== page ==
In a long post on medi​um​.com, Nocos explained in detail the rea­sons and the results of his cam­paign. The above head­er is a good sum­ma­ry. Eventually, Nocos was able to raise less than $2,000 out of the $6,000 he asked for.

The Internet is full of port­man­teau words that work in com­bi­na­tion with the word entre­pre­neur.” Recently I start­ed to col­lect them, and I cre­at­ed a list includ­ing inter­est­ing neol­o­gisms like sofapre­neur,” dadtrepre­neur,” or even wantre­pre­neur.”

Given my pre­oc­cu­pa­tion with com­pul­so­ry entre­pre­neur­ial endeav­ors result­ing from dif­fer­ent types of pre­car­i­ous con­di­tions, I decid­ed to come up with yet anoth­er blend­word. A sadtrepre­neur is a per­son that unwill­ing­ly behaves as an entre­pre­neur and there­fore is not so hap­py about it.

Crowdfunding plat­forms like GoFundMe, YouCaring, and Generosity, are full of sadtrepre­neurs. Here, the amount of peo­ple ask­ing mon­ey for unex­pect­ed med­ical expens­es is strik­ing. It isn’t too much of a sur­prise, then, the fact that more mon­ey was raised on GoFundMe than on Kickstarter and that almost 70% of the US crowd­fund­ing dona­tions were offered to a per­son in need.

While some users fill their pro­file only with a short blurb, some oth­ers include professionally-shot videos or inti­mate pic­tures of their lives, some­times depict­ing med­ical treat­ment.

For her cam­paign, Kati McFarland chose YouCaring. Kati is a young Arkansan suf­fer­ing from Ehlers-Danlos Syndrome who pub­lished pic­tures of her­self while hos­pi­tal­ized togeth­er with finan­cial sum­maries of her med­ical expens­es.

The three dimen­sions of the pre­car­i­ous described by polit­i­cal the­o­rist Isabell Lorey coex­ist in these med­ical cam­paigns. First, the ineluctable pre­car­i­ous­ness of life, char­ac­ter­ized by the unpre­dictabil­i­ty of acci­dents and ill­ness.

Second, pre­car­i­ty,” which is both a dis­cur­sive frame to social­ly address pre­car­i­ous­ness and a means of cre­at­ing hier­ar­chies of need that in the case of crowd­fund­ing are medi­at­ed by dif­fer­ent scales of vis­i­bil­i­ty.

Finally, gov­ern­men­tal pre­cariza­tion, the gov­ern­ing and self-governing through inse­cu­ri­ty, which includes the ero­sion of wel­fare state forms of pro­tec­tion like uni­ver­sal health care and thus implies the desta­bi­liza­tion of the ones that require them.

The suc­cess of these per­son­al crowd­fund­ing cam­paigns is strict­ly relat­ed to the user’s abil­i­ty to oper­ate as a media com­pa­ny, act­ing simul­ta­ne­ous­ly as a copy­writer, a pho­tog­ra­ph­er, a social media man­ag­er, and an accoun­tant.

Excerpt from GoFundMe’s “6 Steps to a Successful Campaign” FAQ

Often, the plat­forms them­selves offer tuto­ri­als and tips to improve the qual­i­ty of a cam­paign, some­times includ­ing extreme­ly gener­ic sug­ges­tions such as avoid­ing blur­ry pic­tures. A title needs to be catchy in order to stand out from the pletho­ra of run­ning cam­paigns. In this sce­nario, the access to an infor­mal means of pro­tec­tion against emer­gen­cies turns into a race where online media lit­er­a­cy is a valu­able com­pet­i­tive advan­tage.

Think of your can­cer as the ori­gin sto­ry a tech start­up tells about itself on the About sec­tion of its web­site.
Luke O’Neil, Go Viral or Die Trying, Esquire, 2017

In a recent inves­ti­ga­tion for Esquire, jour­nal­ist Luke O’Neil draws a direct par­al­lel between med­ical crowd­fund­ing and the ecosys­tem of tech entre­pre­neur­ship. Here, O’Neil sar­cas­ti­cal­ly asso­ciates the pre­sen­ta­tion of GoFundMe users’ med­ical his­to­ry to the stereo­typ­i­cal nar­ra­tive of tech star­tups, implic­it­ly reveal­ing a sim­i­lar­i­ty between an appeal to char­i­ta­ble spir­its and a pitch to a ven­ture cap­i­tal firm.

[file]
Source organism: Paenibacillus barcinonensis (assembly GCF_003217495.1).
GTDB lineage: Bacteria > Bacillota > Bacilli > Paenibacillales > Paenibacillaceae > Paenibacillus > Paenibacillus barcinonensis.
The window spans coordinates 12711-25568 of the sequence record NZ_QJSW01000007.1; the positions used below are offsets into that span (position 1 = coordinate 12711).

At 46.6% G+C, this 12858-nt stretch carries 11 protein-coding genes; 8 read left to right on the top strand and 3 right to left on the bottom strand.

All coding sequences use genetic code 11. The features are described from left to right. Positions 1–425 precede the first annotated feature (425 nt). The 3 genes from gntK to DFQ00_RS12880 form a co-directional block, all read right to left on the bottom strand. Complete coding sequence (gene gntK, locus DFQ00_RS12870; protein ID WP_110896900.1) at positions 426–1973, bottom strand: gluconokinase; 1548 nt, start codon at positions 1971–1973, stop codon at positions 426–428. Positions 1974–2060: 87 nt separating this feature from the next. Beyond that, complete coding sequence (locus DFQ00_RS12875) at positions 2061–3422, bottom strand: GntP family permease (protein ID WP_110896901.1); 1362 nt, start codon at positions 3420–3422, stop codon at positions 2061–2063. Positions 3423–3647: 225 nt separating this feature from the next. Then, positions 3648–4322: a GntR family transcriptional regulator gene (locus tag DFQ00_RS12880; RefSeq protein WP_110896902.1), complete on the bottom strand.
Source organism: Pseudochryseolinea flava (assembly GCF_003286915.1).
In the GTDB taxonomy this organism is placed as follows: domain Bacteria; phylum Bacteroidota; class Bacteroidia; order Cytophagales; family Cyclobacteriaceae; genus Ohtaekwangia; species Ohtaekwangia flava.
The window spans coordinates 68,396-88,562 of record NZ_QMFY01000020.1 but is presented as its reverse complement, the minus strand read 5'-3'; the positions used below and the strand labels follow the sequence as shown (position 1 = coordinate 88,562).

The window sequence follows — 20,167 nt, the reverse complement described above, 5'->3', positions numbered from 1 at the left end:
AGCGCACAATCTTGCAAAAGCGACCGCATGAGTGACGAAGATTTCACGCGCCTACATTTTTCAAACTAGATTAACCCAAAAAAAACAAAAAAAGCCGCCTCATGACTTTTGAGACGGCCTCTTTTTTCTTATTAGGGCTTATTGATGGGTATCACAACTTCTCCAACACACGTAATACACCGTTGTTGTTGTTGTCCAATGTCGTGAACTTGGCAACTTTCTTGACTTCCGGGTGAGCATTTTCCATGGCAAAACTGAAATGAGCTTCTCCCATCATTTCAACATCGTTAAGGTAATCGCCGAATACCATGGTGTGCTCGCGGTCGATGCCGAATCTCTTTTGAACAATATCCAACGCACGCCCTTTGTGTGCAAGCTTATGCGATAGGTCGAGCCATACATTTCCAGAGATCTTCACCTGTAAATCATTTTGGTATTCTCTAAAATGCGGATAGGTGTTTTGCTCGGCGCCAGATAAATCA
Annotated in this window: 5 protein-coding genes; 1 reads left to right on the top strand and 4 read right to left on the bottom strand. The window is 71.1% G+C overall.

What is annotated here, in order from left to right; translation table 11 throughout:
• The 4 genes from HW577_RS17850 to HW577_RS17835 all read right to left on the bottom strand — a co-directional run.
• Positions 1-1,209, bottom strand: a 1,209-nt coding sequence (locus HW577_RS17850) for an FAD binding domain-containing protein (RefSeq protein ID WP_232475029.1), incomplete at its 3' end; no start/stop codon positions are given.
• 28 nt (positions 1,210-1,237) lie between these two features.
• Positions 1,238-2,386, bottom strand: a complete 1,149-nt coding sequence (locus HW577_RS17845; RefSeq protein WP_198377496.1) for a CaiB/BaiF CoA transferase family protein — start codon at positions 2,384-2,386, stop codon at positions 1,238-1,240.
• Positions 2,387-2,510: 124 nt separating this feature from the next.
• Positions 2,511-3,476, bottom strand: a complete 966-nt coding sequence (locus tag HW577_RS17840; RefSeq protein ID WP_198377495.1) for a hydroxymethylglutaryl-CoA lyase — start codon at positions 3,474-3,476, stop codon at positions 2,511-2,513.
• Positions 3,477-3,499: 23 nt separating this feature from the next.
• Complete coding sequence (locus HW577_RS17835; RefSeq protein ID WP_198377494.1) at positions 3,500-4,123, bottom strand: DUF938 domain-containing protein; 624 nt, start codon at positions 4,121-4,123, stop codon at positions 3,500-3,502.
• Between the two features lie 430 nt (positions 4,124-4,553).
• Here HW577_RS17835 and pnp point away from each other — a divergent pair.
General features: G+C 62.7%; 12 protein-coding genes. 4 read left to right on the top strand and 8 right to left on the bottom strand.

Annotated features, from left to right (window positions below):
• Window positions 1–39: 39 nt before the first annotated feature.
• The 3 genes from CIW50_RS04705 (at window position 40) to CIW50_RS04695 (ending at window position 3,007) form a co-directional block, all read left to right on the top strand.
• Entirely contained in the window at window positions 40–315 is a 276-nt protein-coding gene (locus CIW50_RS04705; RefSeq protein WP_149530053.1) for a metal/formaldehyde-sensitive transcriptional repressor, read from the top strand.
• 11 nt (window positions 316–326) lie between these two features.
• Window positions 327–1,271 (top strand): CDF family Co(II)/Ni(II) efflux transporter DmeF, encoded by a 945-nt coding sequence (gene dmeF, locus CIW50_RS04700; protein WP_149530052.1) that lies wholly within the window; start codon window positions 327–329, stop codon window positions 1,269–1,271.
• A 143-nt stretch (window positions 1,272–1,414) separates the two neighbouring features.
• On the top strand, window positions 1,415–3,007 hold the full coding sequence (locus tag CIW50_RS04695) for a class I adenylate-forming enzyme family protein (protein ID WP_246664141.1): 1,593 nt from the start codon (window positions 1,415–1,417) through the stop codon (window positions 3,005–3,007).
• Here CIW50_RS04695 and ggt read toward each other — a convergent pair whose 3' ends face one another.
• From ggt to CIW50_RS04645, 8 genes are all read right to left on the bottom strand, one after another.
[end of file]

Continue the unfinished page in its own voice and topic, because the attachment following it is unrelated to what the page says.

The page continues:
While read­ing O’Neil’s piece, I was remind­ed of a cam­paign which effec­tive­ly com­bined per­son­al neces­si­ty, the amass­ing of rela­tion­al cap­i­tal giv­en by viral­i­ty, and the strate­gic use of media lit­er­a­cy. In 2015, the boy who imper­son­at­ed the Success Kid meme, now 8 years old, took advan­tage of his online pop­u­lar­i­ty to fund the trans­plant of his father’s kid­ney. Significantly, on The Verge the news was pub­lished under the cat­e­go­ry of enter­tain­ment.

I’d like to bor­row for a moment the start­up lin­go to dis­cuss some of the attempts to dis­rupt” pre­cariza­tion and the dilem­mas relat­ed to this effort.

Precarity sig­ni­fies both the mul­ti­pli­ca­tion of pre­car­i­ous, unsta­ble, inse­cure forms of liv­ing and, simul­ta­ne­ous­ly, new forms of polit­i­cal strug­gle and sol­i­dar­i­ty that reach beyond the tra­di­tion­al mod­els of the polit­i­cal par­ty or trade union.
Rosalind Gill and Andy Pratt, In the social fac­to­ry? Immaterial labour, pre­car­i­ous­ness and cul­tur­al work, 2008

While pre­car­i­ty is gen­er­al­ly under­stood as a mix­ture of diverse forms of insta­bil­i­ty and inse­cu­ri­ty, Rosalind Gill and Andy Pratt sug­gest that the term can also refer to orig­i­nal modes of polit­i­cal strug­gle.

This is the case of San Precario, an icon that made its first appear­ance in 2004 and became an ante lit­ter­am meme against the exac­er­ba­tion of labor pre­car­i­ty. San Precario exploit­ed and sub­vert­ed the deep Catholic roots of Italy, pro­duc­ing a mass of devo­tees and its own heretic litur­gy.

A cou­ple of years lat­er, the MyCreativity Network, a group formed around a series of events that took place in the Netherlands, pro­posed a real­i­ty check of Richard Florida’s ide­al­is­tic image of the cre­ative class. Instead of focus­ing on notions like empow­er­ment and auton­o­my, the group dis­cussed self-exploitation, inse­cu­ri­ty, and the emer­gence of a cre­ative under­class.

Nowadays, more than a decade after these efforts, the preva­lent image of the pre­car­i­ous sub­ject in the Italian media land­scape is an unflat­ter­ing one. The above com­ic strip alle­gor­i­cal­ly illus­trates it. Being pre­car­i­ous means walk­ing on a tightrope placed above the quick­sands of unem­ploy­ment, hav­ing to find a bal­ance between sub­ju­ga­tion and def­er­ence.

Given the per­va­sive entre­pre­neur­ial pres­sure to think strate­gi­cal­ly of one’s own per­son­al brand, build­ing social cohe­sion around the acknowl­edg­ment of shared forms of pre­car­i­ty is not an easy task. In oth­er words, not many peo­ple would com­fort­ably iden­ti­fy as pre­car­i­ous on LinkedIn or even Facebook.

Lisa Simpson, holding her right hand in font of her forehead, fingers forming an L